The 2021 season started out in highly unexpected fashion when Michael McDowell and Christopher Bell — two drivers who had never before won a NASCAR Cup Series race — went to Victory Lane at the Daytona 500 (McDowell) and then the following weekend on the Daytona International Speedway road course (Bell). While the five races since Bell’s victory have produced no other first-time winners, this continues to feel like the kind of season that could yield as many as five or six first-time winners by the time the checkered flag waves at Phoenix Raceway in November.
Just this past Monday, on the Bristol dirt track, Trackhouse Racing’s Daniel Suarez spent most of the race in the thick of the hunt for his first win in NASCAR’s premier division and could have easily gone to Victory Lane if the stars had aligned in his favor. Others who appear to be not too far away from their first Cup Series win include two-time NASCAR Xfinity Series champion Tyler Reddick, Wood Brothers Racing’s Matt DiBenedetto and Chip Ganassi Racing’s Ross Chastain.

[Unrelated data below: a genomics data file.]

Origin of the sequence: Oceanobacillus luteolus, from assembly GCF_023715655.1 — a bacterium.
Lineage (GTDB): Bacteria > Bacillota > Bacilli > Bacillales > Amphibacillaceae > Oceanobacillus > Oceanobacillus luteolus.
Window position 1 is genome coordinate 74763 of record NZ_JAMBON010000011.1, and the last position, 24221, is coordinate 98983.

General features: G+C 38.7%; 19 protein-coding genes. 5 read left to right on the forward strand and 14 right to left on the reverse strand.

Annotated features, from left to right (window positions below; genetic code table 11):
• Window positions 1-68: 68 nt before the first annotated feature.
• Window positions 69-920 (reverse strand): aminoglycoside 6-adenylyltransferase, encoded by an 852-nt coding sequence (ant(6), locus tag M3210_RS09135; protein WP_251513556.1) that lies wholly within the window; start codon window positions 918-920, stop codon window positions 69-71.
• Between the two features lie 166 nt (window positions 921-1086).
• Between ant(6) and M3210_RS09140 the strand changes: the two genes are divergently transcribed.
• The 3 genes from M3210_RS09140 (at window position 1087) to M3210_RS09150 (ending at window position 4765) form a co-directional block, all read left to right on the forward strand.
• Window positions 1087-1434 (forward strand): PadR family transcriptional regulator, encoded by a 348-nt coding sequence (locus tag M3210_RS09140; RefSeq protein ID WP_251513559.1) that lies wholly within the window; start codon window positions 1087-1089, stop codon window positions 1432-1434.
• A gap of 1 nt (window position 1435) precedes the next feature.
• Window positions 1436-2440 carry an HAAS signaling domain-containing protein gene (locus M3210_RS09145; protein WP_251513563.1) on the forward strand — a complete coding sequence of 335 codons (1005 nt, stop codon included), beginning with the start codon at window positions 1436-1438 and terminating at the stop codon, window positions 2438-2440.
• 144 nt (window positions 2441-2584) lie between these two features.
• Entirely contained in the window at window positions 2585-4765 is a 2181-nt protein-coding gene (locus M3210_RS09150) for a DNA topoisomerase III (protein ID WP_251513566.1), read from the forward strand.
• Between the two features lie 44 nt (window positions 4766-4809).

With all the teams devoting significant resources right now to preparing the new Next Gen NASCAR Cup Series car that will debut in 2022, there seems to be more parity in NASCAR’s top series than in perhaps any other season in recent memory. This is because R&D has all but stopped on the current Gen-6 car, allowing teams with fewer resources to gain ground on and be more competitive with the powerhouse organizations such as Joe Gibbs Racing, Hendrick Motorsports and Team Penske.